18 October 2012

The Post-PC World?

With everyone now claiming the death of the personal computer, it is hard to swim against a moving tide.  According to a recent WSJ article, PC shipments may have hit its peak and actually decline this year for the first time in history.  Dell and HP stock prices are at ten year lows.  Tablets, phones, and all things smart have been growing at a torrid pace.  All signs point to the inevitable end of an era; so why, then, am I so skeptical? Is the Atma Business Blog trying to "party like its 1999"?

Make no mistake, PC manufacturers are being squeezed and will continue to be so.  On the one end there is mass move to smarter, smaller devices.  On the other end, Asian manufacturers such as Acer and Lenovo are dropping prices and stealing share from incumbents.  In the enterprise space, cloud based solutions and the growth of data centers is diminishing the need for computing capacity on a local level.  We're not dealing with a growth story here.    

However, the buzz for the new devices is probably overdone right now since they are in the early stages (remember when PCs were supposed to replace servers?).  Even in today's "smart" world, PC's are still the most intelligent devices out there.  PCs provide more computing power, storage, and access to software applications.  Tablets have great functionality but do less.  Whether it be enterprise level data mining or consumer internet shopping, the need for horsepower and the desire to do more will continue to grow.  Also, as I alluded to in a post a few years ago, we will not be satisfied with keeping all of our valuables exclusively in the hands of third-party cloud providers and will require some level of local storage . 
Tablets and other gadgets are nice to have but seem to be incremental to PCs.  Mass use of the internet is still best done on a PC.  While Twitter gives us instant information, it is no substitute for the New York Times. Good luck trying to utilize your CRM or ERP system in a meaningful way through a tablet.  And to this day, software "apps" like Powerpoint are head and shoulders above iOs "apps."   Perhaps households and corporations will need fewer PCs in the future, but I don't they can get by without them. 

What will change is how tomorrow's PCs will look and who will bring them to us.  To this day, I still can't figure out how HP and Dell missed tablets and smartphones.  How did Intel give away low power processing chips to ARM ? Certainly Innovator's Dilemma was at play.  Perhaps manufacturers like Samsung or Apple who seem to have successfully changed their products with the times will continue to gain share.  There also seems to be an unmet need in which new players could emerge through innovation.

Expect a convergence of the things we like from a PC with the UI and ease of smart devices.  Today's gadgets appeal to our "wow" need rather than taking a comprehensive approach.  The need for intelligence and personal computing will continue to rise and tomorrow's PC's will need to reflect that need. The next generation will be more robust and remain the center of our computing needs.  Call me crazy, but  I wouldn't be surprised to start seeing VC investment into the next generation of PCs. And perhaps those entrepreneurs will take their sales pitch on the road in their little red corvette.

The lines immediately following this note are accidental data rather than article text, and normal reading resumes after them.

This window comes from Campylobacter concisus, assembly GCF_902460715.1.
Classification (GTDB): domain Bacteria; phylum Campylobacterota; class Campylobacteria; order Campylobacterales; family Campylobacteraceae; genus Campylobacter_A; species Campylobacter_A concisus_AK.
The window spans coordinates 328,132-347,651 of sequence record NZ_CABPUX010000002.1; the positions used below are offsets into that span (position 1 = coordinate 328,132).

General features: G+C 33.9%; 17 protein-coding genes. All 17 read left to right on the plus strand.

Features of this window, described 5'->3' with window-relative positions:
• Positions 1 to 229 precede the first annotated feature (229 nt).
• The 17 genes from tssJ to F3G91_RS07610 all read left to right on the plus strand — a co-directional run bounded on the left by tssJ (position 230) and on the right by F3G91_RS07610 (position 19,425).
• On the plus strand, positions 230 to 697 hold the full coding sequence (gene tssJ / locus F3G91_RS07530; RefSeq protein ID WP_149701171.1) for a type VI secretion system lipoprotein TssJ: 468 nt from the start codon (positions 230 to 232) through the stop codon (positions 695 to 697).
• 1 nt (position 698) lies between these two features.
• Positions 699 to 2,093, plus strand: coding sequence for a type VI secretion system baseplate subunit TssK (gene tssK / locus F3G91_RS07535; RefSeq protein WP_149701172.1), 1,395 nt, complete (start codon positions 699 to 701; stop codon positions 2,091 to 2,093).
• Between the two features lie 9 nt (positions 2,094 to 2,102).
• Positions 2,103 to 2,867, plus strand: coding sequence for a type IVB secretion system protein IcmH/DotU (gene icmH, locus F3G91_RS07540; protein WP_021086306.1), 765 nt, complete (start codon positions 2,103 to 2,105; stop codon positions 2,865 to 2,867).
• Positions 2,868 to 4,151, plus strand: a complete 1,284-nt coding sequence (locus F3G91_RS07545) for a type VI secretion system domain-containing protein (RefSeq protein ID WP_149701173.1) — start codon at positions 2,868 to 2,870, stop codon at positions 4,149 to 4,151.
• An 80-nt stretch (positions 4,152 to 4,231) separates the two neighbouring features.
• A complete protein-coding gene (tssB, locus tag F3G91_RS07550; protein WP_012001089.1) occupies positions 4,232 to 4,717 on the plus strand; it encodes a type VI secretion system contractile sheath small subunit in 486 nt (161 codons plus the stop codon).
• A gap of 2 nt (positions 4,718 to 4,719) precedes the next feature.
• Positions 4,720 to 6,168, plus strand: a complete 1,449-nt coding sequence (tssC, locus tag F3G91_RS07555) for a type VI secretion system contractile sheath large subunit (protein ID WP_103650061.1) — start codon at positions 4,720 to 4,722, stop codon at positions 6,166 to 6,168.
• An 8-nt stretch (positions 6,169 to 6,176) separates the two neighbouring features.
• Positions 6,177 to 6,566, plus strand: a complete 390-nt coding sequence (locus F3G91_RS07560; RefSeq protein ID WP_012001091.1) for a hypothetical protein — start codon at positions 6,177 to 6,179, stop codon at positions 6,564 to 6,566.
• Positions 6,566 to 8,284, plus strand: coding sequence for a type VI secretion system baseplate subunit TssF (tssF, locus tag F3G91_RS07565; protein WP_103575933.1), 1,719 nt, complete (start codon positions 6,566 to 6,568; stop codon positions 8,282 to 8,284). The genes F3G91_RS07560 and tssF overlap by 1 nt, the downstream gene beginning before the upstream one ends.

1. I think this is an analogous situation to the digital camera. No phone, no matter how good of a camera it is supposed to posses can rival even a moderately priced point and shoot camera. And yet, the point and shoot camera is nearly dead. People (especially younger people) have shown great willingness to trade poorer performance for convenience. So, as a result of "smart" devices with cameras (funny though, I am not sure anything looks dumber than a person taking pictures or video with an iPad!), the digital camera market has bifurcated; point and shoot which is dead, and digital SLR which is experiencing significant and surprising growth. Why surprising? Because the people buying the very expensive dSLR cameras don't know how to use them properly, and actually have no need of their capabilities if they did know how to use them in the first place. A point and shoot would be more than sufficient for their needs.
    I believe there is a good chance the PC market will go this way. Lower cost, moderate performance PCs, those typically marketed at a younger or less well healed market, will go the way of the Dodo bird or the point and shoot camera. Significantly higher cost, higher end, high core count, large memory size, tens of terabytes of storage PC market will grow. And, much like with dSLR cameras, the people buying these PCs will use very little of their capabilities. The moderately priced PC would have more than suited their needs. So, the number of PCs purchased I believe will continue to shrink. But, the price point and profit margin of the PCs that are sold I believe will increase.

  2. Very good analogy. PC's will also have to move upscale to compete for an audience. Many consumer electronics have gone this way, such as TVs. Innovation has continued to improve performance, but price points continue to hover at the same levels due to the relative commoditization. I agree with you that base units will continue to shrink, but can be profitable for those who get what the PC of tomorrow will be.